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Permanent Settlement

    The 'Permanent Settlement' - also known as the 'Permanent Settlement of Bengal' - was an agreement between the East India Company and Bengal landlords with far-reaching consequences for both agricultural methods and productivity in the Empire and the political realities of the Indian and Pakistani countryside It was concluded in 1793 by the administration headed by Lord Cornwallis


    Earlier zamindars in Bengal had been functionaries who merely held the right to collect revenue on behalf of the Mughal emperor and his representative or diwan in Bengal who in turn would supervise their activity closely and ensure that they were neither lax nor overly stringent However the East India Company on being awarded the diwani or overlordship of Bengal by the empire following the battle of Plassey in 1765 found itself short of trained administrators especially those familiar with local custom and law As a result landholders found themselves unsupervised reporting to corrupt and indolent officials; consequently the extraction of revenue proceeded unchecked by any regard for future income or local welfare
    Following the devastating famine of 1770 which was partially caused by this short-sightedness the importance of oversight of revenue officials was understood by the Company officials in Calcutta Unfortunately the question of incentivisation was ignored; hence Warren Hastings then governor-general introduced a system of five-yearly inspections and temporary tax farmers
    Naturally those appointed as tax farmers absconded with as much as they could in the time period in between inspections The disastrous consequences of the system were noted in Parliament and Pitt in 1784 directed the Calcutta administration to alter it forthwith; in 1786 Cornwallis was sent out to India to oversee the alteration

    Nature of the Permanent Settlement

    The question of incentivisation now being understood to be central the security of tenure of landlords was guaranteed; In short the former landholders and revenue intermediaries were conferred proprietorial rights to the land they held In addition the land tax was fixed in perpetuity so as to minimise the tendency by British administrators to amass a small fortune in sluiced-away revenueSmallholders were no longer permitted to sell their land though they could not be expropriated by their new landlords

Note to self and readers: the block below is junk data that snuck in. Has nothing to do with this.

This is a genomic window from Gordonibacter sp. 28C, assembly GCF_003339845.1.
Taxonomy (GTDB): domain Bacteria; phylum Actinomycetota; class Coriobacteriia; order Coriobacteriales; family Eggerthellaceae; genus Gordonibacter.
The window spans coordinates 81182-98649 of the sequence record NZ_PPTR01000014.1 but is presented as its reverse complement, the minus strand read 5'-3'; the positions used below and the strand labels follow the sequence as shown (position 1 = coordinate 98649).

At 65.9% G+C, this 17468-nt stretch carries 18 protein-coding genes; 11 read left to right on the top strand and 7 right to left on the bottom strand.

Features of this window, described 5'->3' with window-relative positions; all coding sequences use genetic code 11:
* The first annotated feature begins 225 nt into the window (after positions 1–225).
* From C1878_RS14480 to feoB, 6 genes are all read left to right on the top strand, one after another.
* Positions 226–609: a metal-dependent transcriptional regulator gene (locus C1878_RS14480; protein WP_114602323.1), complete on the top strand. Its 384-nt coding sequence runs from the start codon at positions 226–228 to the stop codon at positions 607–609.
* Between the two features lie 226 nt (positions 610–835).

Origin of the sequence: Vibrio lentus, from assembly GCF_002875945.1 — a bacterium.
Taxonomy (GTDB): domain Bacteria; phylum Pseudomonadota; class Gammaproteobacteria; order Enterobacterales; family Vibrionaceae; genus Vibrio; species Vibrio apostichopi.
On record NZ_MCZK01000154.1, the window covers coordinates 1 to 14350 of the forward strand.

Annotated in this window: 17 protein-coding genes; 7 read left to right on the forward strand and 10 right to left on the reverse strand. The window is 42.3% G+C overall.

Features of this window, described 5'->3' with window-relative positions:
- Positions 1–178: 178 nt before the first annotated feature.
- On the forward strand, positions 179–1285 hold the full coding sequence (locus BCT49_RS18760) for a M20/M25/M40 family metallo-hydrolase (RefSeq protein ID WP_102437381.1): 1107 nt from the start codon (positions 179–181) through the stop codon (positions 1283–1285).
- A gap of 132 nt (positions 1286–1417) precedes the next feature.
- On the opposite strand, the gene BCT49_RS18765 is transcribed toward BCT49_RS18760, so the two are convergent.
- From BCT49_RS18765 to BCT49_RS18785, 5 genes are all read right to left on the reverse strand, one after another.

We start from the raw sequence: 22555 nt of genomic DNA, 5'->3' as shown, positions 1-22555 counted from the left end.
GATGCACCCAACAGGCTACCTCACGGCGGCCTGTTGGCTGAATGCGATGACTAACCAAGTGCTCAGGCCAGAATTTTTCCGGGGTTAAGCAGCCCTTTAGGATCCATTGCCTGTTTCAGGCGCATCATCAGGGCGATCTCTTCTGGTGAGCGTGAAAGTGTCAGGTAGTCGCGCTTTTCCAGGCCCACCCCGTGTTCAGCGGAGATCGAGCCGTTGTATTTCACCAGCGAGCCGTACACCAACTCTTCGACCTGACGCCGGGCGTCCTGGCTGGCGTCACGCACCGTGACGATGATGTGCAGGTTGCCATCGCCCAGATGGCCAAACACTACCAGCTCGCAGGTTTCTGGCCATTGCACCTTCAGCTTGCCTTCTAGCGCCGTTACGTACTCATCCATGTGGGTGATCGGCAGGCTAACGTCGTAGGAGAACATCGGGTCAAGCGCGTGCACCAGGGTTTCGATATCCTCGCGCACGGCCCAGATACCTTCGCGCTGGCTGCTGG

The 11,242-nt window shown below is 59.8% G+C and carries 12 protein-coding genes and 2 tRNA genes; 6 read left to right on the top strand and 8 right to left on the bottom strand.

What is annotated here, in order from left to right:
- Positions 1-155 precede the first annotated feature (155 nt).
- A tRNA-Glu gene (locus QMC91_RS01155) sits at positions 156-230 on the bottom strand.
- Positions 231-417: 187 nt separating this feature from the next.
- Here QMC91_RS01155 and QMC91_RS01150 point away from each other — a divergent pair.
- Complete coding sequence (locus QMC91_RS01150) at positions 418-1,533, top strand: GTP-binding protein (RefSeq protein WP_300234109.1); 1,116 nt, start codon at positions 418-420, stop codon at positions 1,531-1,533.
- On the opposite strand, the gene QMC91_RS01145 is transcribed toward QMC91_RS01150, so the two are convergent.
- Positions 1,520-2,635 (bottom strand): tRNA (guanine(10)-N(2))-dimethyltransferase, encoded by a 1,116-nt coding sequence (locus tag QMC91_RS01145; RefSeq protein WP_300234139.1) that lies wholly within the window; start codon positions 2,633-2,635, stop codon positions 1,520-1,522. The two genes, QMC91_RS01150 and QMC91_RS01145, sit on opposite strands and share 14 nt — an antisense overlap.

Influence of the Permanent Settlement

    The Company hoped that the zamindar class would not only be a revenue-generating instrument but serve as intermediaries for the more political aspects of their rule preserving local custom and protecting rural life from the possibly rapacious influences of its own representatives However this worked both ways; zamindars became a naturally conservative interest group and once British policy changed to one of reform and intervention in custom in the mid-nineteenth they were vocal in their opposition
    While the worst of the tax-farming excesses were countered by the introduction of the Settlement the use of land was not part of the subject of the agreement; hence the tendency of Company officials and Indian landlords to force their tenants into plantation-style farming of cash crops like indigo and cotton rather than rice and wheat This was a cause of many of the worst famines of the nineteenth centuryIn addition zamindars eventually became absentee landlords with all that that implies for neglect of investment on the land
    Once the salient features of the Settlement were reproduced all over India - and indeed elsewhere in the Empire including Kenya - the political structure was altered forever with the landlord class holding much greater power than they had under the Mughals where they were subject to oversight by a trained bureaucracy with the power to attenuate their tenure In India not until the first efforts towards land reform in the 1950s - still incomplete everywhere except ironically West Bengal - was the power of the landlord caste/class over smallholders diluted In Pakistan where land reform was never carried out elections in rural areas still suffer from a tendency towards oligarchy reflecting the concentration of influence in the hands of zamindar families

    Further Reading

    • The History of India vol 2, TGPercival Spear Penguin ISBN: 0140138366
    • India John Keay Grove Publishers ISBN: 0802137970
    • An Essay on the Permanent Settlement Ranajit Guha Duke U Press ISBN: 0822317710